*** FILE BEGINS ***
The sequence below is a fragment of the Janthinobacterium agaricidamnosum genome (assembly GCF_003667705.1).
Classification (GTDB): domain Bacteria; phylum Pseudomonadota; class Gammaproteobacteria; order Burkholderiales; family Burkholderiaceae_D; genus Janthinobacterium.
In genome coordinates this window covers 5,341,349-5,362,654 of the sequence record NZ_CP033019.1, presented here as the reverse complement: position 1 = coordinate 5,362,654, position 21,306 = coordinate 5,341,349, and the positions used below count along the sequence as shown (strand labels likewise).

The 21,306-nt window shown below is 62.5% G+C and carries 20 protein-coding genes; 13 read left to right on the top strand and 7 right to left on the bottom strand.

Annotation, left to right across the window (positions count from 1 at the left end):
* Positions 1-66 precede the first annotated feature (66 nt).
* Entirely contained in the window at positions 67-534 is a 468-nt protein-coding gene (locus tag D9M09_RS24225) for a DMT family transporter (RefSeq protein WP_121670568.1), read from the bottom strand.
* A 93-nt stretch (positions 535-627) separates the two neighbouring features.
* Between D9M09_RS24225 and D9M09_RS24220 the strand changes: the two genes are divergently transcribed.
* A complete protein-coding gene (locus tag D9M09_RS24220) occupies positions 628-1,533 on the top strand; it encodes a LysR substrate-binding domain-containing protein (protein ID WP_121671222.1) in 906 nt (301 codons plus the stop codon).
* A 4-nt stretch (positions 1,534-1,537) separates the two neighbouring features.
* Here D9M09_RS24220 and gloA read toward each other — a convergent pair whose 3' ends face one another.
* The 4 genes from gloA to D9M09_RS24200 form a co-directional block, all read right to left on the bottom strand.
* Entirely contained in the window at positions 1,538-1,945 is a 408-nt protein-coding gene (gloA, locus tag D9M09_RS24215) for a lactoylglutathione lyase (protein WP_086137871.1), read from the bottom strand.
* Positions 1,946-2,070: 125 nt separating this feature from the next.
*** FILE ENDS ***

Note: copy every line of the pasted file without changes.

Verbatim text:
The sequence below is a fragment of the Janthinobacterium agaricidamnosum genome (assembly GCF_003667705.1).
Classification (GTDB): domain Bacteria; phylum Pseudomonadota; class Gammaproteobacteria; order Burkholderiales; family Burkholderiaceae_D; genus Janthinobacterium.
In genome coordinates this window covers 5,341,349-5,362,654 of the sequence record NZ_CP033019.1, presented here as the reverse complement: position 1 = coordinate 5,362,654, position 21,306 = coordinate 5,341,349, and the positions used below count along the sequence as shown (strand labels likewise).

The 21,306-nt window shown below is 62.5% G+C and carries 20 protein-coding genes; 13 read left to right on the top strand and 7 right to left on the bottom strand.

Annotation, left to right across the window (positions count from 1 at the left end):
* Positions 1-66 precede the first annotated feature (66 nt).
* Entirely contained in the window at positions 67-534 is a 468-nt protein-coding gene (locus tag D9M09_RS24225) for a DMT family transporter (RefSeq protein WP_121670568.1), read from the bottom strand.
* A 93-nt stretch (positions 535-627) separates the two neighbouring features.
* Between D9M09_RS24225 and D9M09_RS24220 the strand changes: the two genes are divergently transcribed.
* A complete protein-coding gene (locus tag D9M09_RS24220) occupies positions 628-1,533 on the top strand; it encodes a LysR substrate-binding domain-containing protein (protein ID WP_121671222.1) in 906 nt (301 codons plus the stop codon).
* A 4-nt stretch (positions 1,534-1,537) separates the two neighbouring features.
* Here D9M09_RS24220 and gloA read toward each other — a convergent pair whose 3' ends face one another.
* The 4 genes from gloA to D9M09_RS24200 form a co-directional block, all read right to left on the bottom strand.
* Entirely contained in the window at positions 1,538-1,945 is a 408-nt protein-coding gene (gloA, locus tag D9M09_RS24215) for a lactoylglutathione lyase (protein WP_086137871.1), read from the bottom strand.
* Positions 1,946-2,070: 125 nt separating this feature from the next.